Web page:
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This article was published 28/7/2017 (1279 days ago), so information in it may no longer be current.


They say the coldest place in Winnipeg on a January morning is the corner of Portage and Main.

They’re wrong.

Because as any kid who’s ever been a competitive swimmer in this city can tell you, the coldest place in Winnipeg on a January morning — or any morning, for that matter — is in the water at Pan Am Pool for a 6 a.m. practice.

With every fibre of their beings telling them to pull the covers up to their chin and go back to sleep, these kids haul themselves out of bed at an ungodly hour, drag their exhausted selves to Pan Am and then, against all better judgment, dive into the chilly water at a time the rest of us are still stringing out REMs.

Whether its Manta or Marlins or any of the other competitive swim clubs in town, these kids hold down crazy schedules — six days a week at the elite level, with two-a-days on at least a couple of those days, swimming both in the early hours before school and then returning later in the day to do it all over again.

It’s exhausting just to watch, as any parent of a competitive swimmer can attest.

And yet these kids pound out the lengths, day after day, month after month, in almost complete anonymity just to see if they can shave a tenth of a second off that personal best.

I was reminded of that world this week by a commercial I saw for the Canada Games depicting young athletes training in empty pools and gymnasiums and tracks all over the country. As the kids pounded it out, the narrator declares: "Canada’s pride isn’t yet awake at 5 a.m."

But the kids are. And the very best of them are in Winnipeg the next couple weeks — 3,400 of the country’s finest young athletes competing in 249 events across 16 sports as this city hosts the Canada Summer Games.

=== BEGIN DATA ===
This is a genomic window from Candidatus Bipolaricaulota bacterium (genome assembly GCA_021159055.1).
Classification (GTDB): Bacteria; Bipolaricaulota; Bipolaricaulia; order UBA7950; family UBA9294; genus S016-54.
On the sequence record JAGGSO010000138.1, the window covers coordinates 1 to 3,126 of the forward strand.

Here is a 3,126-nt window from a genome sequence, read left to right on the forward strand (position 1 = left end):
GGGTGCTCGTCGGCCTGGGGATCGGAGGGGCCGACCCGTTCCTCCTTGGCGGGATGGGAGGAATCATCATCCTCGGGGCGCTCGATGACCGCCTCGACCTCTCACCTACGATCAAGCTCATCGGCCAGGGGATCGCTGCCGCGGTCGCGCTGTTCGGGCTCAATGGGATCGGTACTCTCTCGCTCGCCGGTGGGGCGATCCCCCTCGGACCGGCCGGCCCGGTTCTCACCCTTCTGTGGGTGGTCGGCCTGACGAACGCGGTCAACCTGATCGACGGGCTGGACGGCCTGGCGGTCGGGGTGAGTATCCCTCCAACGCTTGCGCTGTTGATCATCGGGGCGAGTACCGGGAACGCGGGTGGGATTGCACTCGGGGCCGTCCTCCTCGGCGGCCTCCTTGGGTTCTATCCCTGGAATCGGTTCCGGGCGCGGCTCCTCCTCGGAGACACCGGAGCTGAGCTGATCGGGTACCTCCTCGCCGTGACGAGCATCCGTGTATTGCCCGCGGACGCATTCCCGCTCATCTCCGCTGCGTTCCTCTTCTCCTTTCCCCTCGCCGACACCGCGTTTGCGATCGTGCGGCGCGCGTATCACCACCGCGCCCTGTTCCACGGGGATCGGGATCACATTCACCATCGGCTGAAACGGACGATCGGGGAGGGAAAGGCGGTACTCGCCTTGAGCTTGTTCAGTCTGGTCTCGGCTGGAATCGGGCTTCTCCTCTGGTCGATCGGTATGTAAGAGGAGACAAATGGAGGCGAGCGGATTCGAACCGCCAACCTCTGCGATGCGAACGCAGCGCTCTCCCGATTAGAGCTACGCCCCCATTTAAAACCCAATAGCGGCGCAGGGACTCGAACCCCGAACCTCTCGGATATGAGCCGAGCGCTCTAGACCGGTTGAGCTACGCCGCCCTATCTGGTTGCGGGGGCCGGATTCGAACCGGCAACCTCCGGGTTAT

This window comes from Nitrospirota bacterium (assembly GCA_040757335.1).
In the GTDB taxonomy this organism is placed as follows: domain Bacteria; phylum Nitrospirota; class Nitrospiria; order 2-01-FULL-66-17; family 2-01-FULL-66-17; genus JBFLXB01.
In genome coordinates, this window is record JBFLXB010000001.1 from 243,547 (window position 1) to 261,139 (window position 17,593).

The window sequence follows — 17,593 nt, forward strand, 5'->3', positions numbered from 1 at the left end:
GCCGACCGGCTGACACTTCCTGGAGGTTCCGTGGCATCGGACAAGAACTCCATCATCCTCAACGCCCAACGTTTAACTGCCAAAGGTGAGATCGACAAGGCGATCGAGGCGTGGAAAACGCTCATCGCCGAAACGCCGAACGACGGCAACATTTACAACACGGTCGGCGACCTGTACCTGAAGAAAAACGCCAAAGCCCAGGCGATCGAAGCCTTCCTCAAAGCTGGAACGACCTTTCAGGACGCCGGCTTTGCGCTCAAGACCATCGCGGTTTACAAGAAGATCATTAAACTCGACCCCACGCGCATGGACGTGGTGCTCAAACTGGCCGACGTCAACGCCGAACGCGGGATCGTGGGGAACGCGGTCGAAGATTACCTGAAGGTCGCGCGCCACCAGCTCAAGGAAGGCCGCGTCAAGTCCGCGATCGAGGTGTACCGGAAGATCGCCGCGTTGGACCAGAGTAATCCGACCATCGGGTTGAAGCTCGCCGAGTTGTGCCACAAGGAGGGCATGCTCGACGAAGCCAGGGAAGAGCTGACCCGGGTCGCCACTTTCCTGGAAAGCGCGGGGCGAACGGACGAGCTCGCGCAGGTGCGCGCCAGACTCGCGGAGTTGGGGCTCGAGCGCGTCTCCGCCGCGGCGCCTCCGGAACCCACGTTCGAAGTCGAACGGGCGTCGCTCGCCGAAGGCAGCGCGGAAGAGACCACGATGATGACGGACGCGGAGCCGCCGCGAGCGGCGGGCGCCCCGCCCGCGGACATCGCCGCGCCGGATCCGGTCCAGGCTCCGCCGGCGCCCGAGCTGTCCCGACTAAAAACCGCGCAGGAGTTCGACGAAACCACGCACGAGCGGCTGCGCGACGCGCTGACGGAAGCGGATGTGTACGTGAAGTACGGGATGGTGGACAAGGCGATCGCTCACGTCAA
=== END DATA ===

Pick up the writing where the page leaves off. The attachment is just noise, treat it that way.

For those kids — and their parents and grandparents — it is the payoff for all those lonesome hours in all those empty tracks and pools and gyms: a brief moment in the spotlight when the kids can stand up before the country and, like kids everywhere, shout: "Hey! Look what I can do!"

But just as much as for the kids who did qualify to get here, I’d argue these Games are also for all the ones who didn’t, the kids who missed qualifying by a hundredth of a second and the kids who weren’t even close to qualifying.

There’s a special kind of agony in working so hard for something and then coming up short — or even long. And there’s nothing more heartbreaking than watching your kid do all the right things — putting in the hours and the work, day after day and month after month — only to come away empty in the end.

And yet, upon further reflection, there’s also a pride that comes with seeing what you and your kids do celebrated on a national stage the way we will here in Winnipeg for a couple of weeks.

And then, of course, it will all go dark again: the bleachers will empty, the flags will come down and in the end, it will just be those kids and that freezing pool alone together again.

We love to pat ourselves on the back about all that "Canada pride." There’s no questioning how much this country loves huddling around a television set for the Olympics every two years — or any time someone throws a frozen disc on a sheet of ice and sends out a bunch of players wearing maple leafs on their chest.

And yet, if you stage, say, a world luge championship somewhere in Canada, the average Canadian who cannot get enough of the stuff every four years on television won’t walk across the street to buy a ticket.